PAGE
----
But since 2001, SAWSA faced another battle. Waveski as an official sport was continuously scrutinised and closely monitored by the South African Department of Sport and Recreation. The sport was at risk of losing its status as an autonomous sporting body in South Africa. Membership dropped since the early 1990’s and the numbers simply did not meet the government requirement for government funding and recognition. The dilemma of quality versus quantity that escalated since the eighties as a result of the technical evolution had caught up with them. Although financially still sound, SAWSA was simply not in a position to meet the strict compliance requirements to sustain the status quo. For a few years, SAWSA executive members, Pey Geldenhuys and Naudé Kotzé, spent more time negotiating and meeting with government officials than what we did in the sea. They soon realised that the writing was on the wall, and they had to come up with a new plan and structure for the sport to survive.
In 2005, the World Titles was again hosted in Florianopolis, Brazil. In a closely contested open final, Neal Decker from Australia, at age 40, became the oldest winner of the open division when he beat Mathieu Babarit. Multiple British and European champion, Kieron Davies won the first world title for England by taking the masters division.
Start of the transformation in administration. The World Titles moved again to South Africa in 2006. This time it was Durban that played host city with Pey Geldenhuys organising the event without government support or funding. Although South Africans dominated other divisions, it was Mathieu Babarit that once again triumphed in the open division. But it was perhaps not the competition that kept administrators busy at this event. During the negotiations with the South African government department, SAWSA was invited to join the South African Surfing Union as a separate discipline. Considering the steady growth of other European countries, in particular, France, SAWSA looked at the reasons why they had managed to grow since the nineties. The answer seemed obvious – waveski was part of the canoe federations in those countries, as the sport has more in common with kayaking and canoeing from an administrative and organisational structure point of view than what it has with surfing. More waveskiers were involved with other organised “paddle” sporting clubs such as surf ski, canoeing and kayaking than they were with surf clubs. It was then that SAWSA opted rather to affiliate with Canoe South African as a separate discipline. This move aligned them with the Europeans and Brazilians. SAWSA President , Naudé Kotzé, with the support of the French and Brits proposed that the WWSA should approach the International Canoe Federation to become affiliated with them. A motion was carried at the WWSA’s Annual General Meeting in Durban, 2006 for this to happen. Jackie Dillon, President of WWSA now had the daunting task of setting the wheels in motion.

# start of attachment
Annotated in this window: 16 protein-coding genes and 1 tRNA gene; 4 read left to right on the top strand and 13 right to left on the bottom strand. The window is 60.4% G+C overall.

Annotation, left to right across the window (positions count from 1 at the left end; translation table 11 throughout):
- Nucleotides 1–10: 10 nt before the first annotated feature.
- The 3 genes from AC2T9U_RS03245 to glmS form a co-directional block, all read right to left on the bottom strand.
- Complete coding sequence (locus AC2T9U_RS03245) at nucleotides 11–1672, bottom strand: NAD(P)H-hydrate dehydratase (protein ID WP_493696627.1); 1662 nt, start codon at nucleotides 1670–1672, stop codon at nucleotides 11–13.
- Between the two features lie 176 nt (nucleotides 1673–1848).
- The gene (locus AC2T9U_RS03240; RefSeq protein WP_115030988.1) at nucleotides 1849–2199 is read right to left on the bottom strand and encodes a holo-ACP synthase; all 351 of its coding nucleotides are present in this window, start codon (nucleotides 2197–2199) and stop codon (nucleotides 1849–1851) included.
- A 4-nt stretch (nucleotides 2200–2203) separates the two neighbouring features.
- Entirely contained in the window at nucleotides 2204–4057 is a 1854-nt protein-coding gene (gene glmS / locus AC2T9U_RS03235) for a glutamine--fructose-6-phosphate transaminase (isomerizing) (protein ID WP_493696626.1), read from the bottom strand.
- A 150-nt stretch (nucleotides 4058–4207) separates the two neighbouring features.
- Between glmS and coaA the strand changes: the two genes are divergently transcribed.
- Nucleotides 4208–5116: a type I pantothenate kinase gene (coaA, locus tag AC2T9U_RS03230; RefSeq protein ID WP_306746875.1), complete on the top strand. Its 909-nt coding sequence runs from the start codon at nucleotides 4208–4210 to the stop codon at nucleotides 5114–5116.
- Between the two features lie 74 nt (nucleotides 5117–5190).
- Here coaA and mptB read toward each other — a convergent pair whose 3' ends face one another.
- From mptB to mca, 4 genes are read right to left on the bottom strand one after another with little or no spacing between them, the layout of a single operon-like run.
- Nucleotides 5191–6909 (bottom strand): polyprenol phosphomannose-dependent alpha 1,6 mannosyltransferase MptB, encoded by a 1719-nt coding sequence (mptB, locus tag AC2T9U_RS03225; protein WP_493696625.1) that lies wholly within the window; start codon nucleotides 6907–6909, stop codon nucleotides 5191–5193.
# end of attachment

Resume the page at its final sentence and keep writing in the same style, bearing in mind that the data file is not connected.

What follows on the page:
Xaver Walser, who filmed the 2006 World Series in South Africa, had by now relocated to live in Switzerland where he started Subgraviti Productions. He produced various waveski movies and promotional clips for manufacturers and organisations in Europe. These movies feature the top waveskiers of the decade that include Nikki Carstens, Malan Calitz, Mathieu Babarit, Julien Billard, Caroline and Lionel Angibaut, Blair Moore, Ben John, and Andre Burger to name a few. This together with social media sparked great renewed awareness of the sport.
The world titles continued and world titles were subsequently held in Gisborne, New Zealand in 2007 and at Emerald Beach in Australia in 2008. Rees Duncan won crown as champion at both events in the open division, proving beyond doubt that he remains one of the greatest waveskiers since the late eighties.
WWSA now part of International Canoe Federation. In January 2010, after huge effort and time spent by WWSA in negotiations, Jackie Dillon, President of the WWSA, announced that the association had signed a cooperation agreement with the International Canoe Federation, and a Joint Venture Committee had been formed to work on technical matters. The WWSA also updated the Constitution and the Waveski Surfing Rulebook. The sport is in a healthy space and surely here to stay for a long time.
2011 flagged the start of a new era in the sport when the world waveski titles were held in conjunction with the surf kayak titles at Santa Cruz in Portugal. Virgile Humbert was the top of three French waveskiers and won the open division. Sandra Pienaar at age 42 became the oldest woman in the history of the sport to win the women’s division. She successfully defended her title in 2014 in South Africa. Stephen Farthing won the masters division. Stephen also took up surf kayaking in 2009 and is the current World No 2 in this sport. This is a clear indication of how closely the two sporting disciplines have developed.
The world titles were recently held in South Africa in 2014. Renan Leloutre from Guadeloupe won the open division. Mathieu Babarit won his sixth world tile when he won the seniors division. This makes him the waveskier that has won the most world titles in history. Ian Macleod won the masters division. What makes this win remarkable is that he became the third member of his family to win a world title, following in the footsteps of legendary dad John, and older brother, Alistair. This makes the Macleod’s from Port Elizabeth, South Africa, the most successful family in the history of the sport. Ian currently still manufactures custom made Macski waveskis.